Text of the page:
Marquita Sams is a choreographer, dancer, filmmaker, painter, social worker, and spiritual healer whose work is based in Afro-diasporic knowledge systems from a variety of cultures (including ancient Egypt, Nigeria, the Sea Islands, and Haiti). Through her multi-disciplinary practice, she strives to be a conduit for the power of African cosmologies.
In 2006, Sams received a BA in African and African-American Studies and Dance from Washington University in St. Louis. In 2013, she received a Masters of Fine Arts in Dance from the University of Wisconsin-Milwaukee, where she focused on the spiritual and cultural significance of the dance of the African diaspora. In 2022, Sams received a Master of Social Work from Delaware State University, where she focused on the intersection between spirituality and somatic psychotherapy. Sams is currently practicing as a mental health therapist. She has performed with dance companies all over the country including Philadanco (Philadelphia), The Slaughter Project (St. Louis), Project Motion (Memphis), Ko-Thi Dance Company (Milwaukee), Wild Space Dance Company (Milwaukee), and Hayiya Dance Theatre (Macon), and she has choreographed and performed solo work at the Milwaukee Art Museum, the Drucker Center in Chicago, the Kenilworth Arts Studios in Milwaukee, and the Tubman Museum in Macon. She has also choreographed pieces for full company performances, lectured in university dance history classes, taught dance classes and workshops to elementary school students, and led movement and meditation classes and self-care retreats for adults.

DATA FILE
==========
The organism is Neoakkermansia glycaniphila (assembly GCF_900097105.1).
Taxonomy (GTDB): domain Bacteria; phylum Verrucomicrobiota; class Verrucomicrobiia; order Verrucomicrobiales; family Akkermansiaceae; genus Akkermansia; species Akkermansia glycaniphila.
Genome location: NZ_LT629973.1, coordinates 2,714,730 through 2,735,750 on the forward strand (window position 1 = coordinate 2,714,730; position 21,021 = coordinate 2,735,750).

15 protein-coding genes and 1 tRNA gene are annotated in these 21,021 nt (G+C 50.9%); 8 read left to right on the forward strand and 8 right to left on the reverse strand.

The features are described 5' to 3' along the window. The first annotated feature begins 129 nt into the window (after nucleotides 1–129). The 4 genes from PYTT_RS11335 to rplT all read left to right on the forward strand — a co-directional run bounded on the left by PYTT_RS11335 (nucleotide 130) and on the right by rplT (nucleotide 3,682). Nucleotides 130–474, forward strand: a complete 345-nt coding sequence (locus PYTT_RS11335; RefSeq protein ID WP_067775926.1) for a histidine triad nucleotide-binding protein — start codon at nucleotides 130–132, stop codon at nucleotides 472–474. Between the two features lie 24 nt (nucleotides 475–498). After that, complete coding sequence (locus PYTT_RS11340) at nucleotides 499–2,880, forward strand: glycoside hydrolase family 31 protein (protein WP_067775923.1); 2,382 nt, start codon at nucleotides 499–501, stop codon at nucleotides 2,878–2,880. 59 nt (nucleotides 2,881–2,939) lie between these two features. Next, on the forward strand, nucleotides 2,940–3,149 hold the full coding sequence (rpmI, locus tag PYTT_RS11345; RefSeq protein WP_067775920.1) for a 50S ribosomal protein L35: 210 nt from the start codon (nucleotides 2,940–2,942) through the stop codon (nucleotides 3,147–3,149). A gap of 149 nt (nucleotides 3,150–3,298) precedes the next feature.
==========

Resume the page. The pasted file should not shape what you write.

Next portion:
Sams was the Producer and Movement Consultant for Obi Mbu (The Primordial House) (2021), a 30-minute film which presents a choreographed dance performance exploring the movement of Black dancers illuminated with ultraviolet light as they reenact an Igbo myth of creation. She has also created other short dance films that explore sites important to Black history in the South.
In 2022, Sams received a commission from the Pittsburgh Pirates to create a permanent art installation for the Urban Garden, a unique agriculture and art space located inside PNC Park. She created an exhibition called Miracles in Motion, which features thirteen of her paintings that are displayed on planters in the space. Miracles in Motion is a multi-dimensional title that references the forceful energy that is invoked in her paintings, dance, and healing work; meditates on the movement to be found everywhere in the cosmos; and is a statement of her personal triumph over illness (she received a life-saving liver transplant in 2016).
In 2023, Sams co-directed The Four World Ages, a sweeping saga based on a Nigerian-Igbo myth that tells the history of humanity as it unfolds through four eras. This piece employs dynamic projections, innovative light design, and spatial augmented reality components that blend artificial intelligence, computer vision, motion capture technology, custom-built software, and real-time 3D rendering. The Four World Ages was presented during a dance residency at The Yard at Martha's Vineyard.
Sams is also an accomplished spiritualist. She has created a unique healing modality, also entitled Miracles in Motion, that draws from deep studies in ancient Egyptian and vodun metaphysics and incorporates energy healing, crystal healing, sound healing, oracle card reading, dream interpretation, and mediumship.